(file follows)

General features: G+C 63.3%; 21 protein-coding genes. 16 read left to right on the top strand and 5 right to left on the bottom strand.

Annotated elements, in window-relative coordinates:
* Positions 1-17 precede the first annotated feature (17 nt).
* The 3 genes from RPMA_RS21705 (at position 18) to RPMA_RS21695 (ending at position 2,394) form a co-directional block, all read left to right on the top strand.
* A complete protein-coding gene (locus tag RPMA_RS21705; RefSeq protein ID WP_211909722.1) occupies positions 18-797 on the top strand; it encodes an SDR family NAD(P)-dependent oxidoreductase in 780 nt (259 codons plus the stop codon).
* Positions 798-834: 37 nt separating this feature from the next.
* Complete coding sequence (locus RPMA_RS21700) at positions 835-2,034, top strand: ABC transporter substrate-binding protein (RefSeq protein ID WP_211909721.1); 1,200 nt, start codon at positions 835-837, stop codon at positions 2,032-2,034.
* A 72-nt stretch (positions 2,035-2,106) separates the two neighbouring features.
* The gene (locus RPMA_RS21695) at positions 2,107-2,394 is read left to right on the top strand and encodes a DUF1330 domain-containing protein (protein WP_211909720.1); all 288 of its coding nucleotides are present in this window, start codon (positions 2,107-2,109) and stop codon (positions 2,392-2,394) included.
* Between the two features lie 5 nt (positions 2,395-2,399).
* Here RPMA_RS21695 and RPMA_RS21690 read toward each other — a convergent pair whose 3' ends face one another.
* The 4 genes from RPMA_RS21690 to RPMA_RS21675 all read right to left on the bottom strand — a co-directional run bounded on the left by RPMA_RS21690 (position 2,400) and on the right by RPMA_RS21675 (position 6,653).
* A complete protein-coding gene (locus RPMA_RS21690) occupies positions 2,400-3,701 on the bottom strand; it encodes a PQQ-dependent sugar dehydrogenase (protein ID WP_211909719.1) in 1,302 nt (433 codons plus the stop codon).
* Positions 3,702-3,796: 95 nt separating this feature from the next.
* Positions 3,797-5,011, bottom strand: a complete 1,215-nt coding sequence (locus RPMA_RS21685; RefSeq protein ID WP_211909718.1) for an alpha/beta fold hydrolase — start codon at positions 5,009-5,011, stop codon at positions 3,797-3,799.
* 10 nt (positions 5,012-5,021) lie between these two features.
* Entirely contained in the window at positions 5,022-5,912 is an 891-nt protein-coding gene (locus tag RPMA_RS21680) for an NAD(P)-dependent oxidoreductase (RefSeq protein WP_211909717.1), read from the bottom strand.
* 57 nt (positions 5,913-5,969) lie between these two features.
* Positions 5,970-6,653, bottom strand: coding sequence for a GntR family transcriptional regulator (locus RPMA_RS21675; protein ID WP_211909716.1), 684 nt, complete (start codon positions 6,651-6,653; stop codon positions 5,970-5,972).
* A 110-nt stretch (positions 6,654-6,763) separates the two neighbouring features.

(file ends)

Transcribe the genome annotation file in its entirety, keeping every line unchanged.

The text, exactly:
General features: G+C 63.3%; 21 protein-coding genes. 16 read left to right on the top strand and 5 right to left on the bottom strand.

Annotated elements, in window-relative coordinates:
* Positions 1-17 precede the first annotated feature (17 nt).
* The 3 genes from RPMA_RS21705 (at position 18) to RPMA_RS21695 (ending at position 2,394) form a co-directional block, all read left to right on the top strand.
* A complete protein-coding gene (locus tag RPMA_RS21705; RefSeq protein ID WP_211909722.1) occupies positions 18-797 on the top strand; it encodes an SDR family NAD(P)-dependent oxidoreductase in 780 nt (259 codons plus the stop codon).
* Positions 798-834: 37 nt separating this feature from the next.
* Complete coding sequence (locus RPMA_RS21700) at positions 835-2,034, top strand: ABC transporter substrate-binding protein (RefSeq protein ID WP_211909721.1); 1,200 nt, start codon at positions 835-837, stop codon at positions 2,032-2,034.
* A 72-nt stretch (positions 2,035-2,106) separates the two neighbouring features.
* The gene (locus RPMA_RS21695) at positions 2,107-2,394 is read left to right on the top strand and encodes a DUF1330 domain-containing protein (protein WP_211909720.1); all 288 of its coding nucleotides are present in this window, start codon (positions 2,107-2,109) and stop codon (positions 2,392-2,394) included.
* Between the two features lie 5 nt (positions 2,395-2,399).
* Here RPMA_RS21695 and RPMA_RS21690 read toward each other — a convergent pair whose 3' ends face one another.
* The 4 genes from RPMA_RS21690 to RPMA_RS21675 all read right to left on the bottom strand — a co-directional run bounded on the left by RPMA_RS21690 (position 2,400) and on the right by RPMA_RS21675 (position 6,653).
* A complete protein-coding gene (locus RPMA_RS21690) occupies positions 2,400-3,701 on the bottom strand; it encodes a PQQ-dependent sugar dehydrogenase (protein ID WP_211909719.1) in 1,302 nt (433 codons plus the stop codon).
* Positions 3,702-3,796: 95 nt separating this feature from the next.
* Positions 3,797-5,011, bottom strand: a complete 1,215-nt coding sequence (locus RPMA_RS21685; RefSeq protein ID WP_211909718.1) for an alpha/beta fold hydrolase — start codon at positions 5,009-5,011, stop codon at positions 3,797-3,799.
* 10 nt (positions 5,012-5,021) lie between these two features.
* Entirely contained in the window at positions 5,022-5,912 is an 891-nt protein-coding gene (locus tag RPMA_RS21680) for an NAD(P)-dependent oxidoreductase (RefSeq protein WP_211909717.1), read from the bottom strand.
* 57 nt (positions 5,913-5,969) lie between these two features.
* Positions 5,970-6,653, bottom strand: coding sequence for a GntR family transcriptional regulator (locus RPMA_RS21675; protein ID WP_211909716.1), 684 nt, complete (start codon positions 6,651-6,653; stop codon positions 5,970-5,972).
* A 110-nt stretch (positions 6,654-6,763) separates the two neighbouring features.